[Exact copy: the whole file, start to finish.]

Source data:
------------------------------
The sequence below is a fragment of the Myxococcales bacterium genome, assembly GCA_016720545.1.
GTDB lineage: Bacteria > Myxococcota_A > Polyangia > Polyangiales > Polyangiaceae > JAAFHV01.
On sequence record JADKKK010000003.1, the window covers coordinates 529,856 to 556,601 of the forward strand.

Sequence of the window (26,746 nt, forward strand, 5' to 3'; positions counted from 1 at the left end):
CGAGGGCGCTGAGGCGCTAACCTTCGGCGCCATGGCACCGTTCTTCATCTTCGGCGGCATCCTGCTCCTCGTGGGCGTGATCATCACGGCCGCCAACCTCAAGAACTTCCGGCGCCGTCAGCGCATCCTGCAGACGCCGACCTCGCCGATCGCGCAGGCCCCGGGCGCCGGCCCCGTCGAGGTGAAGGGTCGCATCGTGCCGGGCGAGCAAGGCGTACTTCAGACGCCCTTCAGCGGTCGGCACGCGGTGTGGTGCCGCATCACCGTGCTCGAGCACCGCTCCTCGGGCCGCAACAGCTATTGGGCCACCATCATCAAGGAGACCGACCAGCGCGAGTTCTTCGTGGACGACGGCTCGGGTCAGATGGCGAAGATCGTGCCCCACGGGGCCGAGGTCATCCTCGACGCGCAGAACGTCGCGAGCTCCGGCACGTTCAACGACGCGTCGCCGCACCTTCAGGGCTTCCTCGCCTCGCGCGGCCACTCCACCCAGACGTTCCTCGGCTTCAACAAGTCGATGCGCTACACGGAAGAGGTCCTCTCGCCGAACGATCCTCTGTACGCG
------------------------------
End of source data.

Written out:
The sequence below is a fragment of the Myxococcales bacterium genome, assembly GCA_016720545.1.
GTDB lineage: Bacteria > Myxococcota_A > Polyangia > Polyangiales > Polyangiaceae > JAAFHV01.
On sequence record JADKKK010000003.1, the window covers coordinates 529,856 to 556,601 of the forward strand.

Sequence of the window (26,746 nt, forward strand, 5' to 3'; positions counted from 1 at the left end):
CGAGGGCGCTGAGGCGCTAACCTTCGGCGCCATGGCACCGTTCTTCATCTTCGGCGGCATCCTGCTCCTCGTGGGCGTGATCATCACGGCCGCCAACCTCAAGAACTTCCGGCGCCGTCAGCGCATCCTGCAGACGCCGACCTCGCCGATCGCGCAGGCCCCGGGCGCCGGCCCCGTCGAGGTGAAGGGTCGCATCGTGCCGGGCGAGCAAGGCGTACTTCAGACGCCCTTCAGCGGTCGGCACGCGGTGTGGTGCCGCATCACCGTGCTCGAGCACCGCTCCTCGGGCCGCAACAGCTATTGGGCCACCATCATCAAGGAGACCGACCAGCGCGAGTTCTTCGTGGACGACGGCTCGGGTCAGATGGCGAAGATCGTGCCCCACGGGGCCGAGGTCATCCTCGACGCGCAGAACGTCGCGAGCTCCGGCACGTTCAACGACGCGTCGCCGCACCTTCAGGGCTTCCTCGCCTCGCGCGGCCACTCCACCCAGACGTTCCTCGGCTTCAACAAGTCGATGCGCTACACGGAAGAGGTCCTCTCGCCGAACGATCCTCTGTACGCG